Analysis of tumour-stroma heterogeneity in human pancreatic cancer and pancreatic diseases
Cambridge University Hospitals NHS Foundation Trust and the University of Cambridge
Duration of Study in the UK
5 years, 0 months, 1 days
Pancreatic cancer is highly lethal, with only 1 in 10 patients surviving the first 5 years. Pancreatic tumours are complex consisting of tumour cells along with other cell types, such as fibroblasts and immune cells along with a dense, fibrous matrix collectively called stroma. This stroma can make up to 90% of the tumour, and makes tumours resistant to treatment.
Within the stroma, fibroblasts are the most abundant cell type. There are different types of fibroblasts, and their contribution to tumour growth and treatment resistance is poorly understood. There is evidence to suggest that some types of fibroblasts increase tumour growth and drug resistance, and others have the opposite effect. Therefore, we aim to understand how cancer cells and fibroblasts interact and affect each other.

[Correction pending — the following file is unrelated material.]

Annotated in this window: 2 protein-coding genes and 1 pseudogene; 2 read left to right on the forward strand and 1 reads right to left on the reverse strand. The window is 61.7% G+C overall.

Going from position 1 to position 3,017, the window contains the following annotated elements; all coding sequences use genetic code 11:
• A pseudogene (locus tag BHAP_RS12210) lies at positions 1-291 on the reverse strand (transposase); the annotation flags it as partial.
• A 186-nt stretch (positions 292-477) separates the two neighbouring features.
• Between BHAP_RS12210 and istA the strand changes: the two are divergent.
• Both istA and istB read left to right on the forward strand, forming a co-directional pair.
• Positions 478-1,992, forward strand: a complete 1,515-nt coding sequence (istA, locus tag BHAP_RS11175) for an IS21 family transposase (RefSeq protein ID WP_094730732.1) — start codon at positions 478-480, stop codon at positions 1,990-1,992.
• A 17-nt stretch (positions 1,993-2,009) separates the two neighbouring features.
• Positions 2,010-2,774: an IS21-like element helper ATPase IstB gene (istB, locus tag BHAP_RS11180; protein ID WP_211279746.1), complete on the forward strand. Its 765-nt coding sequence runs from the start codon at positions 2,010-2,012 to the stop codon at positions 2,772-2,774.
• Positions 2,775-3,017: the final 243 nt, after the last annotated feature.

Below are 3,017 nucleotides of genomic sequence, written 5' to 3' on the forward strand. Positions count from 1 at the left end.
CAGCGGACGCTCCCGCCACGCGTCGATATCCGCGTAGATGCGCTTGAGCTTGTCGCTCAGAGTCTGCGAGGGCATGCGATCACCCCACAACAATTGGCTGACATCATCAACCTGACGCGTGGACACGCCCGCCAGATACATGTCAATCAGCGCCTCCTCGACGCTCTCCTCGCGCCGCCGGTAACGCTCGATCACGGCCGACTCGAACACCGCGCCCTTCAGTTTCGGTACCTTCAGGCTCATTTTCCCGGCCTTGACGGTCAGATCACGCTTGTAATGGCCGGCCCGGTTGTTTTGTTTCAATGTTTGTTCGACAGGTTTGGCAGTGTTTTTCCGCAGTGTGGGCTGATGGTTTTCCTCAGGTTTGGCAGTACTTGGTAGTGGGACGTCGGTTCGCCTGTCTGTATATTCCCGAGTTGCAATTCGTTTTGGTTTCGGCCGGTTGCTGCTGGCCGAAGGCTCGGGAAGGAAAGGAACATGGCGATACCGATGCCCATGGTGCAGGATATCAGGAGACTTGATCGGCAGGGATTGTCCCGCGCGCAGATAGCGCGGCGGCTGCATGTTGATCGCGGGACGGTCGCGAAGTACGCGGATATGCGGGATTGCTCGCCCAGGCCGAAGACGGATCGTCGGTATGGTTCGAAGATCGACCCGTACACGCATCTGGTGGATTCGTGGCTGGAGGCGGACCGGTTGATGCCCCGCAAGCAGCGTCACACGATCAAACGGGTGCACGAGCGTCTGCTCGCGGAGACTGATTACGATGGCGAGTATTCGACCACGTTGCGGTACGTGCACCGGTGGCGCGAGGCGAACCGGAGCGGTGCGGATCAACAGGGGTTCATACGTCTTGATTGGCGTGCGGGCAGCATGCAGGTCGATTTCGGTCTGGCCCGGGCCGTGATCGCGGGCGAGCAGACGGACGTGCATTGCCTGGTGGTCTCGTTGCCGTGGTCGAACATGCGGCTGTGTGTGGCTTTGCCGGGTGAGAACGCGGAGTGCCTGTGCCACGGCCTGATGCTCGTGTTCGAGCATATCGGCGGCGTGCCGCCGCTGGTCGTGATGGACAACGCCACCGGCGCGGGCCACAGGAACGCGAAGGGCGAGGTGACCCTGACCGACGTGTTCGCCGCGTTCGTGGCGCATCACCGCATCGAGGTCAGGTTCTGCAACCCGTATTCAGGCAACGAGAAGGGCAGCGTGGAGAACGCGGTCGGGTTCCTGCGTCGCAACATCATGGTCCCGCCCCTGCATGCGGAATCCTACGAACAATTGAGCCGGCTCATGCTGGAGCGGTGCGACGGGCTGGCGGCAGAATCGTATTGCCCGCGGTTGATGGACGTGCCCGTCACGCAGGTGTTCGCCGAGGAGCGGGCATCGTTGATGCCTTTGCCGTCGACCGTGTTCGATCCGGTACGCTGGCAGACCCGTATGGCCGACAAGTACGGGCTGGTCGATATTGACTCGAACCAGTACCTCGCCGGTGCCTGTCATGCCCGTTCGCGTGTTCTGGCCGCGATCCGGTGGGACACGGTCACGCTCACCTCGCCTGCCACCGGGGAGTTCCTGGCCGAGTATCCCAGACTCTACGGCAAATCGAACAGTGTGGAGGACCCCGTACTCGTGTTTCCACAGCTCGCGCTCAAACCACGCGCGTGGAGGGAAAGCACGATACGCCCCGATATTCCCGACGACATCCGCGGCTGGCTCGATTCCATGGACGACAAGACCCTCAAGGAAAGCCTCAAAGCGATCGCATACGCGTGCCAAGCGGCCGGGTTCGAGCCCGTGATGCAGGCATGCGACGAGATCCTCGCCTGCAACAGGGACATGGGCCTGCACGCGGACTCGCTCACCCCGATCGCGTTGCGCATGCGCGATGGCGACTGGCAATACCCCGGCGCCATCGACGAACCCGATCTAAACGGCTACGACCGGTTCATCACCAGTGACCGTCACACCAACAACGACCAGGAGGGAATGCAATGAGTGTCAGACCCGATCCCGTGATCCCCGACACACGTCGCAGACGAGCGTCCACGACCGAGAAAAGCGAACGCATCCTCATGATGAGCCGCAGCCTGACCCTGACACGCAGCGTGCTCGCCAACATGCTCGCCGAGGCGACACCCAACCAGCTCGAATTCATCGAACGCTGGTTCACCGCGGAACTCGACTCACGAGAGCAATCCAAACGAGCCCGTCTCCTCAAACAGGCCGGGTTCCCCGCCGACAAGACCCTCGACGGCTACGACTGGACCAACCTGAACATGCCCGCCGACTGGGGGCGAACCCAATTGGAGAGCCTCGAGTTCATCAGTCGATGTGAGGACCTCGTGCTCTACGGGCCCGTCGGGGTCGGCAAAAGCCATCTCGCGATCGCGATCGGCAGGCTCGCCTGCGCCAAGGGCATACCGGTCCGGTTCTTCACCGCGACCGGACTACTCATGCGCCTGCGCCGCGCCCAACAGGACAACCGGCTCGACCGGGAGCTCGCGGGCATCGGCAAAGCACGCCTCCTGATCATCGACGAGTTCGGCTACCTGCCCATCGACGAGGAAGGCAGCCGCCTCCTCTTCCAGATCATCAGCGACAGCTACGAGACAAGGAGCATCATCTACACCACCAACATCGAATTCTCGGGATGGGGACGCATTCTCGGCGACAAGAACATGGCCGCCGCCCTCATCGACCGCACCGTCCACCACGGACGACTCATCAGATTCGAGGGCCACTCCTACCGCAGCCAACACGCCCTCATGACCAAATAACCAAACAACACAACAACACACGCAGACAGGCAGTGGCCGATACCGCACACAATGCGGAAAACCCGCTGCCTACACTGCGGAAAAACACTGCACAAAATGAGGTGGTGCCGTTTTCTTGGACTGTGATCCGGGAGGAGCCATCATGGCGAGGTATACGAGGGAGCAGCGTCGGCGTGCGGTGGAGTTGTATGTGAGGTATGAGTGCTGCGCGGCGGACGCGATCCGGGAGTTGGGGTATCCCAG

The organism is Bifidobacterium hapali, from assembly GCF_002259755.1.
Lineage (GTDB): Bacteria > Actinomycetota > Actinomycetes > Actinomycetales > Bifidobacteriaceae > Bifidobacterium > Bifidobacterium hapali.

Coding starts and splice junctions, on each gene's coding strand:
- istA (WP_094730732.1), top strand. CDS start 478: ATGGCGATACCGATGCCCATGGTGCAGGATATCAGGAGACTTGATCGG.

To address this, we have developed model systems in the lab, including mouse pancreatic tumour organoid/fibroblast co-cultures and mouse models that largely mimic human PDAC. In combination with these models, we use drugs and genetic approaches to characterize the roles and dynamic nature of the different types of fibroblasts during different stages of pancreatic cancer progression. Although laboratory models have so far been instrumental in our understanding of pancreatic tumours, we still have limited information about the composition of the pancreatic cancer microenvironment in human PDAC. To this end, the analysis of patient samples will be essential to advance our knowledge of the roles of fibroblasts and to identify new potential targets for treatment. Altogether, our studies will determine how different fibroblast types interact with other cell types in the tumour and support pancreatic cancer progression. This analysis will help identify new treatments/combinations to selectively target the fibroblasts that promote tumour growth.
West Midlands - Black Country Research Ethics Committee
Date of REC Opinion
9 Jun 2021
Further Information Favourable Opinion